Attorneys representing criminal prosecution and defense see the recent passage of federal criminal justice reforms beneficial in moving Kentucky policymakers to act on state reforms. It’s highly likely to be a topic during the upcoming general assembly session.
Almost a year ago, Kentucky Justice and Public Safety Secretary John Tilley predicted, without criminal justice reforms, state prisons could run out of space by this spring. Fayette Commonwealth’s Attorney Lou Anna Red Corn says the federal reform act stresses intervening earlier to try and reduce repeat offenses. “I would love to prosecute everybody one time. One time. But, that’s not what we have right now,” said Red Corn.
Red Corn says 20 percent of people with new cases in her office already have an open case. In addition to more drug treatment upfront, she says efforts are needed to help criminals reconsider before committing the next crime.
State Public Advocate Damon Preston says reducing sentences for certain offenders is needed, so people don’t spend their senior years in prison. Plus he says more dollars would then be available to focus on violent crime. “By addressing the needs of non-violent offenders in a more efficient way, we then can spend money more directly to address violent crime when it comes up,” noted Preston.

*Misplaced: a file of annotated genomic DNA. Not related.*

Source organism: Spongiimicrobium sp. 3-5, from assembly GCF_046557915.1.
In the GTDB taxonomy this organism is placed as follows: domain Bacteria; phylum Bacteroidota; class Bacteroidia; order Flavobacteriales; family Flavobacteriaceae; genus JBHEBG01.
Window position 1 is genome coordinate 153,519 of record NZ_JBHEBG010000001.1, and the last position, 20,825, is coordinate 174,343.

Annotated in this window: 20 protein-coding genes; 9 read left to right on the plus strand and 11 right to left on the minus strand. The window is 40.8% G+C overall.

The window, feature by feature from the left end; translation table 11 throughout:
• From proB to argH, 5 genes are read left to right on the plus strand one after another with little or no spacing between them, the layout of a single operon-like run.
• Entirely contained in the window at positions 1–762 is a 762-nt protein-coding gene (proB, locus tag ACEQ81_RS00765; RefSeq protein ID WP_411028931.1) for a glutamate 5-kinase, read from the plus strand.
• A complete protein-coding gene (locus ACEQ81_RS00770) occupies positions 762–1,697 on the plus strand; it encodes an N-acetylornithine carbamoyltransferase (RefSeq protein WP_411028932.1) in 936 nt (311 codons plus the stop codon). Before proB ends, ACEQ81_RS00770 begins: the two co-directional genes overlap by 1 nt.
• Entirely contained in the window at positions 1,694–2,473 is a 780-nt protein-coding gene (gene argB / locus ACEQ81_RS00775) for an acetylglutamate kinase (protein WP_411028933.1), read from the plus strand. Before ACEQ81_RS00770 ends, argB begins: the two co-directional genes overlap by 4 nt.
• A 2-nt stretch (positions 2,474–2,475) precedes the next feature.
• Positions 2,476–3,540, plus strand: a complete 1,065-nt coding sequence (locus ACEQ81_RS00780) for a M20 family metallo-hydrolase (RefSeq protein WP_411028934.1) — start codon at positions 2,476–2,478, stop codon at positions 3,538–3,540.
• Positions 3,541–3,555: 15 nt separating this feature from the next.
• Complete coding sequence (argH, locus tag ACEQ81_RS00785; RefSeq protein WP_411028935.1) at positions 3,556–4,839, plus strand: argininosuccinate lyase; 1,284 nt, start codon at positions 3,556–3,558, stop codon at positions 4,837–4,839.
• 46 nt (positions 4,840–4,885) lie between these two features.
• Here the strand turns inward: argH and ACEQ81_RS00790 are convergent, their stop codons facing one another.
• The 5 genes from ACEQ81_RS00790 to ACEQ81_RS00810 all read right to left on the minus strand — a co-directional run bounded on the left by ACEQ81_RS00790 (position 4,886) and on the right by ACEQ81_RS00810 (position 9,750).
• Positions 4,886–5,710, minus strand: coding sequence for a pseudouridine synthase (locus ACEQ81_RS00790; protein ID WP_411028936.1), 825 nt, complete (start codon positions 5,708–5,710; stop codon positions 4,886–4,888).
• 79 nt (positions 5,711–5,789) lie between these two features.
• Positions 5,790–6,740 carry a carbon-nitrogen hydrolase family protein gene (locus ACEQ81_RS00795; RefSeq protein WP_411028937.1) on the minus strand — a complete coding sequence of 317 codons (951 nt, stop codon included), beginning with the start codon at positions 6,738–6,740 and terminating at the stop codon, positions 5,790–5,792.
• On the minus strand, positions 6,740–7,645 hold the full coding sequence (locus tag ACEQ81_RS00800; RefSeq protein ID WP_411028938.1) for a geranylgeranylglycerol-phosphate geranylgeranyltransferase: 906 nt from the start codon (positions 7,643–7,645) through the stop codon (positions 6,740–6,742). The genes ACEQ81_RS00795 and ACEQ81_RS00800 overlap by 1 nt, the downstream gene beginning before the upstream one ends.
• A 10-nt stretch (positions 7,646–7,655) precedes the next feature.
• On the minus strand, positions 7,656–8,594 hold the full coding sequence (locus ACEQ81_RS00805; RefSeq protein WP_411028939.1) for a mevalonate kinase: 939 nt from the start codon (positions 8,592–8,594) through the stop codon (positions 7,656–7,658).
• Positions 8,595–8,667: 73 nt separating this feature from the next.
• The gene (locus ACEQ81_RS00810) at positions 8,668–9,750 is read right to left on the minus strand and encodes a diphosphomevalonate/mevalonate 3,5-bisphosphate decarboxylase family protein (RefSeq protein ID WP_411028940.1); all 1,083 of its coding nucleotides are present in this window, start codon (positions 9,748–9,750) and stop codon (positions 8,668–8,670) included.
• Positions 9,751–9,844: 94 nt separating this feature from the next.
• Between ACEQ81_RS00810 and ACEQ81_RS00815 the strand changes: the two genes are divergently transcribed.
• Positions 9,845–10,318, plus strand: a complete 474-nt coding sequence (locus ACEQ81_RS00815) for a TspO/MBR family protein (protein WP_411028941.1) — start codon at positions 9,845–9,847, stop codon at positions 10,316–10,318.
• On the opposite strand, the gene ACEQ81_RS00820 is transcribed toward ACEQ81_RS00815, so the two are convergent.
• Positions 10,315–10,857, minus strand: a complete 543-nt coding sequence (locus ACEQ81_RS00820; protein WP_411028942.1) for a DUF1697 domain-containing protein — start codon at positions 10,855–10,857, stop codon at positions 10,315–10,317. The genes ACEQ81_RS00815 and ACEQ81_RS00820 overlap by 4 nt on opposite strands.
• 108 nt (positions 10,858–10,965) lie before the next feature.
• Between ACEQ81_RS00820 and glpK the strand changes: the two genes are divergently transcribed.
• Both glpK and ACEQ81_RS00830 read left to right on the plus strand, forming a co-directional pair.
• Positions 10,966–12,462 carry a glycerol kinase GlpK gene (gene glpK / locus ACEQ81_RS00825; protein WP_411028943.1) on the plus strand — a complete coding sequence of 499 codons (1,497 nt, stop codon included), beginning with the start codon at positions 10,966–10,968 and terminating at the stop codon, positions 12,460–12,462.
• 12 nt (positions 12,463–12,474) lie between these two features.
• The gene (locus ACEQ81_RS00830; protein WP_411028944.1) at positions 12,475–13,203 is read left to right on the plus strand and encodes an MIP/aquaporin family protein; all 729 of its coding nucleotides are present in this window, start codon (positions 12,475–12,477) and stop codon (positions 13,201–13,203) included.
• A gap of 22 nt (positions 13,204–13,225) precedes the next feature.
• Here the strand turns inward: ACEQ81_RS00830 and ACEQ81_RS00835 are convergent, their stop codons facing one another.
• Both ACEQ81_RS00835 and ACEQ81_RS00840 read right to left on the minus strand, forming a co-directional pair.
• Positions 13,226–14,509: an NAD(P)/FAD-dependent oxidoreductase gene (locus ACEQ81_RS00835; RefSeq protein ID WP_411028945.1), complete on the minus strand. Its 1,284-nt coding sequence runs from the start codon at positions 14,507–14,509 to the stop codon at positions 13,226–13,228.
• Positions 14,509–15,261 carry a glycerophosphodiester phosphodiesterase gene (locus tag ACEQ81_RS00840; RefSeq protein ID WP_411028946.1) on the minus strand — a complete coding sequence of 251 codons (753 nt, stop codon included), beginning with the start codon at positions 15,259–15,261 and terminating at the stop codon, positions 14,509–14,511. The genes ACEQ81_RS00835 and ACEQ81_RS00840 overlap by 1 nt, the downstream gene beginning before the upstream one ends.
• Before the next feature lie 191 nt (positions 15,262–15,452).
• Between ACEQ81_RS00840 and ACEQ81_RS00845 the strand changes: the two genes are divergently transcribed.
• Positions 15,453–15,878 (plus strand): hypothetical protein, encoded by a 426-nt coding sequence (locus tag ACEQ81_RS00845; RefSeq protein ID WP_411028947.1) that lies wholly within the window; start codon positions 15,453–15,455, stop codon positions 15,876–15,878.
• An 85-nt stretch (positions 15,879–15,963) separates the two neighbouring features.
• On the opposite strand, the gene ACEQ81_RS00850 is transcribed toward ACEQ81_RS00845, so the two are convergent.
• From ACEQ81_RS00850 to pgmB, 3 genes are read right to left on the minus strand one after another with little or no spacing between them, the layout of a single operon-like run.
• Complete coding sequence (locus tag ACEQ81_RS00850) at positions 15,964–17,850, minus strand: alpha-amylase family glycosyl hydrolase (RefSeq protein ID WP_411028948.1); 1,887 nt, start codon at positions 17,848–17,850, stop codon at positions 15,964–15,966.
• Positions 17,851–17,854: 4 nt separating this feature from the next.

Preston says drug treatment, within the community, is preferable over tackling the issue once a person is in prison. And the defense attorney says passage of the federal criminal justice reforms should help Kentucky lawmakers feel more comfortable that state action wouldn’t pose a political risk.